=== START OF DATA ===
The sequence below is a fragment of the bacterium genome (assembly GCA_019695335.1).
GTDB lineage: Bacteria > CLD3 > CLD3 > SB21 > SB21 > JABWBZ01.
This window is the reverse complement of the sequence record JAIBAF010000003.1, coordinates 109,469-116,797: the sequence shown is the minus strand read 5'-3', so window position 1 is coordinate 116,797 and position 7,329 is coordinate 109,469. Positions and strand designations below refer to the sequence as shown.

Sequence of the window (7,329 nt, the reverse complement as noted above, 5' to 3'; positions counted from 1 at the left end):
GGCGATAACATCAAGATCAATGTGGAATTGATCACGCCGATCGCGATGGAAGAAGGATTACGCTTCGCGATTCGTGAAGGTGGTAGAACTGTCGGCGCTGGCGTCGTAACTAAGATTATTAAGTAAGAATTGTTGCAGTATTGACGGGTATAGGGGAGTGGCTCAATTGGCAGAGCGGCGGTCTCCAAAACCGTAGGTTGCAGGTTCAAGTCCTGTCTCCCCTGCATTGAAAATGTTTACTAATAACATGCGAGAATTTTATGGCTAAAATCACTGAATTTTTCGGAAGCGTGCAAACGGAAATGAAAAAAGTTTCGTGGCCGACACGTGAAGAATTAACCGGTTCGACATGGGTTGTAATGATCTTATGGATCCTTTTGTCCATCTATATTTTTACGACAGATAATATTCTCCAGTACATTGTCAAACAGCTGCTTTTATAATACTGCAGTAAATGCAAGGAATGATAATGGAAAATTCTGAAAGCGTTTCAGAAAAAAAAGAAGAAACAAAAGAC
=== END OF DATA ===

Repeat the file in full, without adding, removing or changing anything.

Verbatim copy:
The sequence below is a fragment of the bacterium genome (assembly GCA_019695335.1).
GTDB lineage: Bacteria > CLD3 > CLD3 > SB21 > SB21 > JABWBZ01.
This window is the reverse complement of the sequence record JAIBAF010000003.1, coordinates 109,469-116,797: the sequence shown is the minus strand read 5'-3', so window position 1 is coordinate 116,797 and position 7,329 is coordinate 109,469. Positions and strand designations below refer to the sequence as shown.

Sequence of the window (7,329 nt, the reverse complement as noted above, 5' to 3'; positions counted from 1 at the left end):
GGCGATAACATCAAGATCAATGTGGAATTGATCACGCCGATCGCGATGGAAGAAGGATTACGCTTCGCGATTCGTGAAGGTGGTAGAACTGTCGGCGCTGGCGTCGTAACTAAGATTATTAAGTAAGAATTGTTGCAGTATTGACGGGTATAGGGGAGTGGCTCAATTGGCAGAGCGGCGGTCTCCAAAACCGTAGGTTGCAGGTTCAAGTCCTGTCTCCCCTGCATTGAAAATGTTTACTAATAACATGCGAGAATTTTATGGCTAAAATCACTGAATTTTTCGGAAGCGTGCAAACGGAAATGAAAAAAGTTTCGTGGCCGACACGTGAAGAATTAACCGGTTCGACATGGGTTGTAATGATCTTATGGATCCTTTTGTCCATCTATATTTTTACGACAGATAATATTCTCCAGTACATTGTCAAACAGCTGCTTTTATAATACTGCAGTAAATGCAAGGAATGATAATGGAAAATTCTGAAAGCGTTTCAGAAAAAAAAGAAGAAACAAAAGAC